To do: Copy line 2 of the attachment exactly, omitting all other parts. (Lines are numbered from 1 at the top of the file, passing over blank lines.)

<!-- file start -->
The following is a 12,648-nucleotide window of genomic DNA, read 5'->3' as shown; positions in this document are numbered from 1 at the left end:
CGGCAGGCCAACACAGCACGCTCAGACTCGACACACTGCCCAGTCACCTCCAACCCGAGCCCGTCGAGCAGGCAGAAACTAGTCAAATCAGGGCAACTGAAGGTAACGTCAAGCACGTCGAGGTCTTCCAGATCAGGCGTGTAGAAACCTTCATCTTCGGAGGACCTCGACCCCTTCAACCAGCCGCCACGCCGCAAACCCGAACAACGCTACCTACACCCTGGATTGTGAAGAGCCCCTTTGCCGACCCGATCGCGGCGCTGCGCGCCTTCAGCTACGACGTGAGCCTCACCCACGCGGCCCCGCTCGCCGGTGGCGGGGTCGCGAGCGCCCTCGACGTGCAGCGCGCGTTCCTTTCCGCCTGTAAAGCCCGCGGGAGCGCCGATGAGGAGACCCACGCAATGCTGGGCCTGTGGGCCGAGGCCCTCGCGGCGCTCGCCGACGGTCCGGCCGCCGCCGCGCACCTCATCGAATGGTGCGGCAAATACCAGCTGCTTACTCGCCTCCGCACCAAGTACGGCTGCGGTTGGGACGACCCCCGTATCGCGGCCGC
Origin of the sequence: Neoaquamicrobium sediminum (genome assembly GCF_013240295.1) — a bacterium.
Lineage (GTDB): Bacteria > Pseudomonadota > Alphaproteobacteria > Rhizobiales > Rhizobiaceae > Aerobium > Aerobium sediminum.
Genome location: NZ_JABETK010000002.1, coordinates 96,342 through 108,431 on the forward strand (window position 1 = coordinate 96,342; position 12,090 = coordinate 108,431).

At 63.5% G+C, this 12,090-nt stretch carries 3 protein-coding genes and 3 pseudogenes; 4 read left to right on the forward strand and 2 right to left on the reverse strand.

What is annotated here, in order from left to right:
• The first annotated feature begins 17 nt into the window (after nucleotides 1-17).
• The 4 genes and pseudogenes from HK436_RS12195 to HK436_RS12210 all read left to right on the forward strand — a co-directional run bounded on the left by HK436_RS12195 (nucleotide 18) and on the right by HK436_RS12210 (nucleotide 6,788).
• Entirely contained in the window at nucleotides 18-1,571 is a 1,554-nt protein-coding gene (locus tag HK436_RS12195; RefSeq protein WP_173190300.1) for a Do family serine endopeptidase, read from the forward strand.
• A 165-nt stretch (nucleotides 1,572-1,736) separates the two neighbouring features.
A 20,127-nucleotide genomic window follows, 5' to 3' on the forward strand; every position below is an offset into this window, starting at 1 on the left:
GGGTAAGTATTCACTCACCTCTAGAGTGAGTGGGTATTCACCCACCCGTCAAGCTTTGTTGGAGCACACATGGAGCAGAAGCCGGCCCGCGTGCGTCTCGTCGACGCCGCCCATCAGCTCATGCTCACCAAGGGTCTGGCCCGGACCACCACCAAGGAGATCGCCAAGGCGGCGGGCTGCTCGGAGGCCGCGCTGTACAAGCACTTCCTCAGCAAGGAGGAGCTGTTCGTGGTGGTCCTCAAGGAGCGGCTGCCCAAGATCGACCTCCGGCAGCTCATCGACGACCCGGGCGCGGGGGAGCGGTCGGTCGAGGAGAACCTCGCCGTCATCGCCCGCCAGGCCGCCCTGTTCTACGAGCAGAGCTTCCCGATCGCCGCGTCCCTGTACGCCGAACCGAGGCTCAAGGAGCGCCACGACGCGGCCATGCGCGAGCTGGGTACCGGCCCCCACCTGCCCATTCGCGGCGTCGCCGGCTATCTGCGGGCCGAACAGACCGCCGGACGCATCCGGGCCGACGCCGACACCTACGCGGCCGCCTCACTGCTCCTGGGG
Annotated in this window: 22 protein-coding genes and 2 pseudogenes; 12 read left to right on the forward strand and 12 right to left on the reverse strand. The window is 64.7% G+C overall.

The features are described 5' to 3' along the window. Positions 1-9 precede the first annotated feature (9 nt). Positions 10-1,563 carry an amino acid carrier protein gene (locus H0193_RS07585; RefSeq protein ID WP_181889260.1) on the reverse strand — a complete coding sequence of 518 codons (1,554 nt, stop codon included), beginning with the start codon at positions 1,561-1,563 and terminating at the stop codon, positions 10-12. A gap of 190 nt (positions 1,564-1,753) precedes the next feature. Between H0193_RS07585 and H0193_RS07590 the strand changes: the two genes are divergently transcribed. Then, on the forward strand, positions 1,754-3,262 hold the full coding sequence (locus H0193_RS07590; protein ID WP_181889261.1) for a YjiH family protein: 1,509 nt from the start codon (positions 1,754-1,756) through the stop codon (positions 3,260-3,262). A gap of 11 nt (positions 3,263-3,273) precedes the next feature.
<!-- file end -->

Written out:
CGGCAGGCCAACACAGCACGCTCAGACTCGACACACTGCCCAGTCACCTCCAACCCGAGCCCGTCGAGCAGGCAGAAACTAGTCAAATCAGGGCAACTGAAGGTAACGTCAAGCACGTCGAGGTCTTCCAGATCAGGCGTGTAGAAACCTTCATCTTCGGAGGACCTCGACCCCTTCAACCAGCCGCCACGCCGCAAACCCGAACAACGCTACCTACACCCTGGATTGTGAAGAGCCCCTTTGCCGACCCGATCGCGGCGCTGCGCGCCTTCAGCTACGACGTGAGCCTCACCCACGCGGCCCCGCTCGCCGGTGGCGGGGTCGCGAGCGCCCTCGACGTGCAGCGCGCGTTCCTTTCCGCCTGTAAAGCCCGCGGGAGCGCCGATGAGGAGACCCACGCAATGCTGGGCCTGTGGGCCGAGGCCCTCGCGGCGCTCGCCGACGGTCCGGCCGCCGCCGCGCACCTCATCGAATGGTGCGGCAAATACCAGCTGCTTACTCGCCTCCGCACCAAGTACGGCTGCGGTTGGGACGACCCCCGTATCGCGGCCGC